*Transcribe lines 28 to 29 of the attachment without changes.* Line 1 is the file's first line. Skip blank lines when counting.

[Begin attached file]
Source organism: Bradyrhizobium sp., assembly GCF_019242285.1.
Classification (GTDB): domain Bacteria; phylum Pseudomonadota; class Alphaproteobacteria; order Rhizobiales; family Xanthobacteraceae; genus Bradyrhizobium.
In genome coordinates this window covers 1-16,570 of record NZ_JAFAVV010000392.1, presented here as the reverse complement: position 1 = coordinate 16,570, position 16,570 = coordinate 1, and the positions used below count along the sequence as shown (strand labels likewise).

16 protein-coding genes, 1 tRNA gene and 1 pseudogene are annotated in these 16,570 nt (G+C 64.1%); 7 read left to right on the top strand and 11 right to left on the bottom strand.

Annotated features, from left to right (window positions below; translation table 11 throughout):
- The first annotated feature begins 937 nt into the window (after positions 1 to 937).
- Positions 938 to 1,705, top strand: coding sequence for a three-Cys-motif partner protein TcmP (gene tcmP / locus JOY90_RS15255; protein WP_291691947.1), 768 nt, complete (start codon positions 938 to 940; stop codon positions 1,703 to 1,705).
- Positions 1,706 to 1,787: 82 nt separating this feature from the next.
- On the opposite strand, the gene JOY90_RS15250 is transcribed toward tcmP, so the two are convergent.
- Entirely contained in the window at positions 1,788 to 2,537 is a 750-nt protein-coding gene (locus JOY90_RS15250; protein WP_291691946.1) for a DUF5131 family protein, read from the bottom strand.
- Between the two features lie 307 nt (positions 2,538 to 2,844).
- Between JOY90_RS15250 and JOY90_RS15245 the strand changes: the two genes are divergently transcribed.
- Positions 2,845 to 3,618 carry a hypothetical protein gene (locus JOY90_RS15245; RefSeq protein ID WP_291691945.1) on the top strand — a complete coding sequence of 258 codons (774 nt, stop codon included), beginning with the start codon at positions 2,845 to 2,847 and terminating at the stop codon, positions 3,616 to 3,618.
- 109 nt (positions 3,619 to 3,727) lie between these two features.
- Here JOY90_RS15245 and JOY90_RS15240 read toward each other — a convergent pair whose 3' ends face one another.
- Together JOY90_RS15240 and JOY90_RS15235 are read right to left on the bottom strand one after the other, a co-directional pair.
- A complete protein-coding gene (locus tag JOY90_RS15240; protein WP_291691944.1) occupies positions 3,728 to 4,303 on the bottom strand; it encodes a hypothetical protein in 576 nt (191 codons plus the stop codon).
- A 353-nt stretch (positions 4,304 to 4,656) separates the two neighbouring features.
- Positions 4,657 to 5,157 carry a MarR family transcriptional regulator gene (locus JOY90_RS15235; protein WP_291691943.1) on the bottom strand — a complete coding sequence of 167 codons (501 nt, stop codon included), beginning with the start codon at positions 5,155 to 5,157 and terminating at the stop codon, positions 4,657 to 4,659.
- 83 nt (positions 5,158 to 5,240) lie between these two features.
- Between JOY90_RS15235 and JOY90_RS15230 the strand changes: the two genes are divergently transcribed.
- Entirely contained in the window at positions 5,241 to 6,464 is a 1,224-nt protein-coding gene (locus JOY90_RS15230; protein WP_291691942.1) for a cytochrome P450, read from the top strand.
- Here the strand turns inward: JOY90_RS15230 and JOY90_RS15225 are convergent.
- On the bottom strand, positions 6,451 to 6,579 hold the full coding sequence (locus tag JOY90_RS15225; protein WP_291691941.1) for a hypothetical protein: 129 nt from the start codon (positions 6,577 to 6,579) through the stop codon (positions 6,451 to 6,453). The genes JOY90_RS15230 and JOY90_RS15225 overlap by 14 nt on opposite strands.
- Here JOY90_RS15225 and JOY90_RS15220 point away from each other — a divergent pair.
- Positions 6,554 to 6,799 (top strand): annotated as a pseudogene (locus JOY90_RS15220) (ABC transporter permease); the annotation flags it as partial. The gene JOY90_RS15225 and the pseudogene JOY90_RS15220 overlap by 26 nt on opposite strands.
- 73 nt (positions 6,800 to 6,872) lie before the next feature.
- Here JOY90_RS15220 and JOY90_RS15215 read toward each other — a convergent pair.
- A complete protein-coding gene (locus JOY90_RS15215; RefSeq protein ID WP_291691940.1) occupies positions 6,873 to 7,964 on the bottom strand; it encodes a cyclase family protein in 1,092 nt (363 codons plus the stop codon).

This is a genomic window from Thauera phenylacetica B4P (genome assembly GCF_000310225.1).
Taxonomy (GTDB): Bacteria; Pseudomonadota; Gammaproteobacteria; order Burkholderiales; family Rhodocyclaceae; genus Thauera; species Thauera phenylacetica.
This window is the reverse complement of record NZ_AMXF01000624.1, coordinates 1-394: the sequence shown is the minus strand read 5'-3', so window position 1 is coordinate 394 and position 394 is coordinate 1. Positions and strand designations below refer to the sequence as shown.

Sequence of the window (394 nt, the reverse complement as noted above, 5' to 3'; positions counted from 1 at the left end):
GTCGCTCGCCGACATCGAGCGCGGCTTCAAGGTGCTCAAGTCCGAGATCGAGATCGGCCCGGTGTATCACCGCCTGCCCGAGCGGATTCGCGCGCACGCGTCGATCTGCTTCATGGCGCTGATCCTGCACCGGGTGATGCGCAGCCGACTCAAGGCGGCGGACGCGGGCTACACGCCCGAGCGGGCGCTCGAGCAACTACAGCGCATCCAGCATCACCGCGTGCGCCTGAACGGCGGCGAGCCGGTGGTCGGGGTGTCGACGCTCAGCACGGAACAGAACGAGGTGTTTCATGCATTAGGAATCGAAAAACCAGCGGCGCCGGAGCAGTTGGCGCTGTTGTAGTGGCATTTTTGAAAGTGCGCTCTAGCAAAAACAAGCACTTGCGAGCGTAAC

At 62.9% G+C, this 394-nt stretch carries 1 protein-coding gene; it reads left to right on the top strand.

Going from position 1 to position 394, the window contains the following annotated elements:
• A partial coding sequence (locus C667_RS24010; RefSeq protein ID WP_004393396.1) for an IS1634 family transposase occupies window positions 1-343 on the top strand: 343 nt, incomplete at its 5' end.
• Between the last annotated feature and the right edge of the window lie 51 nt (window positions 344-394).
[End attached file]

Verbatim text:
- Here JOY90_RS15220 and JOY90_RS15215 read toward each other — a convergent pair.
- A complete protein-coding gene (locus JOY90_RS15215; RefSeq protein ID WP_291691940.1) occupies positions 6,873 to 7,964 on the bottom strand; it encodes a cyclase family protein in 1,092 nt (363 codons plus the stop codon).